2. Sprouting

Another common problem when overwintering dahlias is sprouting. This happens if the tubers receive light or warmth during storage. To prevent this, keep your dahlias in a dark place and avoid temperature fluctuations.

You should wait until the last frost has passed before planting them out in the garden. If your dahlias have sprouted during storage, you can still plant them out. Be careful not to break off the shoots when doing this.

3. Shrivelling

A third common problem when overwintering dahlias is shriveling. This can happen if the tubers lose too much moisture during storage, or if they are growing in a dry or windy spot. To prevent this, make sure your dahlias are well-hydrated before digging them up.

Common Reasons Why Your Dahlia is Not Flowering

1. Not Enough Sunlight

Dahlias need at least six hours of full sun per day to produce abundant and vibrant blooms. If your dahlias are in a shady spot, or under a tree, they may not get enough sun to flower well.

2. Improper Watering

Dahlias need regular and deep watering, especially during hot and dry weather. If your dahlias are too dry, they may not bloom at all, or produce small and weak flowers. But if your dahlias are too wet, they may rot or get fungal diseases that affect their flowering.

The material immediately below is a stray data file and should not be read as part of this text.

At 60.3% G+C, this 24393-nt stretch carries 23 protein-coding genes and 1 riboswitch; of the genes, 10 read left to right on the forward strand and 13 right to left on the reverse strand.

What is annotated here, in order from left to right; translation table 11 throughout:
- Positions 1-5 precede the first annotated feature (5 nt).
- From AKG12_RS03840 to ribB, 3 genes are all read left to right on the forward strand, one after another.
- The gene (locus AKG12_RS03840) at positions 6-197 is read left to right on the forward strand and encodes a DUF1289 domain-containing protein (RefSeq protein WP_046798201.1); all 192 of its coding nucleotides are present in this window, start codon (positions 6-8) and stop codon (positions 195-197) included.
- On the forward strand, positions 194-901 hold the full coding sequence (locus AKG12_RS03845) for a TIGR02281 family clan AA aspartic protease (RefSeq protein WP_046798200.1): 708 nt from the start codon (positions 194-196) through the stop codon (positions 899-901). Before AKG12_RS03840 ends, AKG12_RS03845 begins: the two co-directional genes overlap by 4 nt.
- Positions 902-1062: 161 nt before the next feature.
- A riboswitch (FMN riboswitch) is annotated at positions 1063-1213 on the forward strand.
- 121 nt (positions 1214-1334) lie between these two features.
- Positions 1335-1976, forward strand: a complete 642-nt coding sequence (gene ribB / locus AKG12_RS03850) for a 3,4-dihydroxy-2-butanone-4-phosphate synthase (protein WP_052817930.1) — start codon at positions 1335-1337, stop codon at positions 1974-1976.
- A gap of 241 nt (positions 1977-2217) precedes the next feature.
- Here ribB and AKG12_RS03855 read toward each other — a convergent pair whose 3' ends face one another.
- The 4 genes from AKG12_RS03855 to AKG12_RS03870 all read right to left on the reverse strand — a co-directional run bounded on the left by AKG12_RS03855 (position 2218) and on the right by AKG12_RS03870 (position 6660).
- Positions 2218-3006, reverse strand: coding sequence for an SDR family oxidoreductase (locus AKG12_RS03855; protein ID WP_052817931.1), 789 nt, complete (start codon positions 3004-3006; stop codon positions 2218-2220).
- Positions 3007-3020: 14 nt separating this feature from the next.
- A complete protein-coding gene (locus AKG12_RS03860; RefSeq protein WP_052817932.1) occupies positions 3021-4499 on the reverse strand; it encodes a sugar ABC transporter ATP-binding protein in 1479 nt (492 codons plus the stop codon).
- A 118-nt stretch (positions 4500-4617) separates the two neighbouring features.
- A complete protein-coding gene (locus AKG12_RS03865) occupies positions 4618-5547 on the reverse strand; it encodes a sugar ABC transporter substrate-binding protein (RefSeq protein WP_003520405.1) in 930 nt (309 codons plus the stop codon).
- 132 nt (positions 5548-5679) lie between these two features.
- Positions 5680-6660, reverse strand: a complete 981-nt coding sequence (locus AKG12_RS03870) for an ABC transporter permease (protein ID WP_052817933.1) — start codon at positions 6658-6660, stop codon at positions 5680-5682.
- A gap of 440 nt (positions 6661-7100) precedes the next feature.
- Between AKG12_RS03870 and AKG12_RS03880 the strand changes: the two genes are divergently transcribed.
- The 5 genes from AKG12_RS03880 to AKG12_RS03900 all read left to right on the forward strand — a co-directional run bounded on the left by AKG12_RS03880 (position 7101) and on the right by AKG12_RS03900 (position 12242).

Check the soil moisture around your dahlias and only water them when the top inch of the soil feels dry. You can also mulch your dahlias to conserve moisture and prevent weeds.

3. Wrong Timing

Dahlias are tender tubers that cannot tolerate frost or cold temperatures.

If you plant your dahlias too early in spring, they may not sprout or get damaged by frost.

If you plant your dahlias too late in summer, they may not have enough time to grow before the first frost in fall.

The best time to plant your dahlias is after the last frost date in your area when the soil temperature is above 60°F.

4. Not Pruning Them Enough

Pruning your dahlias helps to encourage branching and more blooms. If you do not prune your dahlias, they may grow tall and spindly, with fewer and smaller flowers.

You should prune your dahlias when they are about 12 inches tall, by pinching off the top 3 to 4 inches of growth. You can also prune your dahlias throughout the season. Do it by removing dead or faded flowers (deadheading), as well as any weak or diseased stems.

5. Over Fertilizing